Bears play a role in fertilizing forests by depositing scat on the forest floor. A single brown bear scat may contain tens of thousands of seeds that remain viable and can readily germinate. These seeds are then dispersed at finer spatial scales by scatter-hoarding rodents, animals that store food in several different locations in their territory. This can potentially increase seedling recruitment success and colonize a greater number of microsites. The seeds that remain in bear scat are fertilized by the fecal material, which may increase germination and seedling growth rates.

Bears also help to clean up carcasses and, as predators, they help keep populations of ungulates in balance. Finally, bears are also important as an indicator species. Bears require a variety of habitats to survive and thus managing habitat for bears benefits many other species.


The impact of climate change on brown bears in Kazakhstan, Kyrgyzstan, and Tajikistan has not yet been studied. The change in temperature will inevitably lead to challenging impacts on important food items that brown bears depend on. Generally, brown bears may be able to adapt to climate change. However, smaller and isolated populations could become more vulnerable, especially if they depend on food sources that are likely to be impacted by climate change (e.g, marmots in the Eastern Pamirs or highlands of Hissar-Alay Mountain system  or important fruit-bearing vegetation). Climate change may also affect distribution patterns of bear population, as well as affect their biology, especially hibernation patterns with possible mismatches between periods of particular need and periods of availability of food sources. Climate change could also compound other more pressing threats, including the direct persecution by human, which is considered a key threat responsible for decline in bears in some parts of Tajikistan.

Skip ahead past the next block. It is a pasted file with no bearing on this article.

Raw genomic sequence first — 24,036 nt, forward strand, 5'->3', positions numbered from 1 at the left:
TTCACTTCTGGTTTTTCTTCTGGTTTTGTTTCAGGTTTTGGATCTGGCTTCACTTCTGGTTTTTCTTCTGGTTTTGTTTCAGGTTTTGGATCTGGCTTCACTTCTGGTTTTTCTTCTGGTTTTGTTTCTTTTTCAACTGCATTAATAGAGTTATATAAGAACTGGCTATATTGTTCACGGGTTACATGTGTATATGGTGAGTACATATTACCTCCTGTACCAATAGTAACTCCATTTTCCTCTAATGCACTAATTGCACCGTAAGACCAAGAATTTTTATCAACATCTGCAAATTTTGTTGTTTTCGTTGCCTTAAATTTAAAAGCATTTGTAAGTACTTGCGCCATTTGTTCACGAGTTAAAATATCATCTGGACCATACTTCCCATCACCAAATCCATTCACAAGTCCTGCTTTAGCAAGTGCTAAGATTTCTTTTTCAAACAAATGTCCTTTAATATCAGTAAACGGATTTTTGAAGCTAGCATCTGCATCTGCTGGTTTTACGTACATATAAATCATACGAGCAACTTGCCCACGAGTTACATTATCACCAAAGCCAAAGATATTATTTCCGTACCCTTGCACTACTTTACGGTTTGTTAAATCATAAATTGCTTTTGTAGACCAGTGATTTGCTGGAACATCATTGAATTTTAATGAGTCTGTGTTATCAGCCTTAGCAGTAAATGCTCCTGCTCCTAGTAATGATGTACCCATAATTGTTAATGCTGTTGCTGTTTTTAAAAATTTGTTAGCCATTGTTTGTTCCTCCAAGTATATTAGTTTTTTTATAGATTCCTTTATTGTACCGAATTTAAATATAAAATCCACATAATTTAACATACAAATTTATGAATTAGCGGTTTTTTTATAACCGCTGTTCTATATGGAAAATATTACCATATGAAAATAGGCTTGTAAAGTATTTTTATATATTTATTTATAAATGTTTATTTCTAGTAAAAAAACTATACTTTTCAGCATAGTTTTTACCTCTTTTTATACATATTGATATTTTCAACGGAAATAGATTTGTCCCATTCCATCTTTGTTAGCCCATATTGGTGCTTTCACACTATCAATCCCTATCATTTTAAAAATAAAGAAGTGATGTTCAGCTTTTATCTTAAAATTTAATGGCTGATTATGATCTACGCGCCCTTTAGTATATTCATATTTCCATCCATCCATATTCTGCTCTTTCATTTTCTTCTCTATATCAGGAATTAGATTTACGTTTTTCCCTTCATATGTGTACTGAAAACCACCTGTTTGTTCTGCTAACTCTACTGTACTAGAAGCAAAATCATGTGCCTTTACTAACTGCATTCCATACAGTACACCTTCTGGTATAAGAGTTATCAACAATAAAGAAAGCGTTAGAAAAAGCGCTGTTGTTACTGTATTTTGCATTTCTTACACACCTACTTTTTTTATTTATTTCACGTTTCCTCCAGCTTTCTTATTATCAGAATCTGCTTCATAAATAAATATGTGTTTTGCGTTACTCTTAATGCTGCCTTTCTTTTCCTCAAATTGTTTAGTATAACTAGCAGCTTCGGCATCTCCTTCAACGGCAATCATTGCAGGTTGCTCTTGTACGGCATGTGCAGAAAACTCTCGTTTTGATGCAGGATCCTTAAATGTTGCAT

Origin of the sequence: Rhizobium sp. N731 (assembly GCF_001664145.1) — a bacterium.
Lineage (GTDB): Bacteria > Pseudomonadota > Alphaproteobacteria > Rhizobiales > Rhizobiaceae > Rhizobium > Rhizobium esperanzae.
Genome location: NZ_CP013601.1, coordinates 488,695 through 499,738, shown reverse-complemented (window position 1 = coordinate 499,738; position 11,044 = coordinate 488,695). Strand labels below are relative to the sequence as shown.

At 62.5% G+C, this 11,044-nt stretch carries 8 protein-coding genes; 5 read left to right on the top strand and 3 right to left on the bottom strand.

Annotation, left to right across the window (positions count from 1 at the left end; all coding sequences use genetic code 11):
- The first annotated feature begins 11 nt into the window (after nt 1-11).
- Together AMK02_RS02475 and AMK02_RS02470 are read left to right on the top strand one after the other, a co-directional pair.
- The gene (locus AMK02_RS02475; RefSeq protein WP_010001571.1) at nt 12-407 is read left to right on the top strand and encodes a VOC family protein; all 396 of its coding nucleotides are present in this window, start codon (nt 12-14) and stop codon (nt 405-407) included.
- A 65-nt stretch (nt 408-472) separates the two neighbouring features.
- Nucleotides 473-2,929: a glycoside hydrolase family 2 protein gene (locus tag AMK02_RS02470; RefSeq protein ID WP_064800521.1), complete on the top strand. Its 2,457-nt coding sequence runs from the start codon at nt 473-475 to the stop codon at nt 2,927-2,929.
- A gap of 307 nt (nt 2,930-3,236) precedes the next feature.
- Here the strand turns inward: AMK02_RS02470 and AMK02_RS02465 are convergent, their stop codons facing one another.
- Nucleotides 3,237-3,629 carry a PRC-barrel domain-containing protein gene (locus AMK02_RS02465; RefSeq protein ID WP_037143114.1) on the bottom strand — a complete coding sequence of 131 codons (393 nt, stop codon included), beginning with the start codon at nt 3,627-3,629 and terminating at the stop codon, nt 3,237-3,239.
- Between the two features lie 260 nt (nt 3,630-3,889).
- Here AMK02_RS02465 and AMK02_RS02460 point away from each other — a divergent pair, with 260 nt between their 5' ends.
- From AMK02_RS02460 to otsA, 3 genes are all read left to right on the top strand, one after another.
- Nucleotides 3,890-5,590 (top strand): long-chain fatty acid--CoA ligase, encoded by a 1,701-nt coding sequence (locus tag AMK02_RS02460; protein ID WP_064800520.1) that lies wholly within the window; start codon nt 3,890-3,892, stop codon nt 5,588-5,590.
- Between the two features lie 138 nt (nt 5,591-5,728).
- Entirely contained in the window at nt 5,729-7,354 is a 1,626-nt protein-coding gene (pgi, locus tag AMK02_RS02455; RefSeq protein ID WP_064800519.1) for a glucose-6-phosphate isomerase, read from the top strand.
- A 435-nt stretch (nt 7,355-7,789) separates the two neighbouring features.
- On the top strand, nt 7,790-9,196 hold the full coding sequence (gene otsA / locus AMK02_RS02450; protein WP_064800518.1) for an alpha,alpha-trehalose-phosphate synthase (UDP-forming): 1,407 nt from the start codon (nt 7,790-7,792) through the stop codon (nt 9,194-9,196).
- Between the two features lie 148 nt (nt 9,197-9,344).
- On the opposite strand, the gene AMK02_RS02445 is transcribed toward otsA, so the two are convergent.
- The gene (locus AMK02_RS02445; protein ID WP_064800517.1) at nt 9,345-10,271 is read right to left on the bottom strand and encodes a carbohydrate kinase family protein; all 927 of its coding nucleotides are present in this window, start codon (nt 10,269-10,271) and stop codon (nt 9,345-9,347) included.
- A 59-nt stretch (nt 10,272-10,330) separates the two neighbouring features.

In the last decades in Kazakhstan, Kyrgyzstan, and Tajikistan, the bear population has been able to recover in many places benefiting also from abandonment of remote hamlets and resulting easier access to semi-wild orchards with fruit and nut trees. However, this has also led to conflict in some villages who depend on the same resources and thus bears are seen as competitors. Occasional encounters between humans and bears create dangerous situations for both. In some cases, bears also learned to prey on livestock and cattle, causing serious economic and social stress for local communities and livestock owners.

  1. 2017 – Least Concern (LC), but Tien Shan population Vulnerable (VU)
  2. 2016 – Least Concern (LC)
  3. 2008 – Least Concern (LC) 1996 – Lower Risk/least concern (LR/lc)
  4. The IUCN RED LIST OF TREATENED SPECIES – Supplementary_Information_121229971
  5. McLellan, B.N., Proctor, M.F., Huber, D. & Michel, S. 2017. Ursus arctos. The IUCN Red List of Threatened Species 2017: e.T41688A121229971. 3.RLTS.T41688A121229971.en
  6. Data of the Department of Biodiversity Conservation of Protected Areas on the number of red-listed animals, inhabiting in the Kyrgyz Republic for 2021
  7. Sawaya, Ramsey, & Ramsey, 2017
  8. Mammals of the Soviet Union, 1967
  9. Red data Book Kyrgyz Republic, 2007
  10. Mammals of the Kyrgyz Republic 1972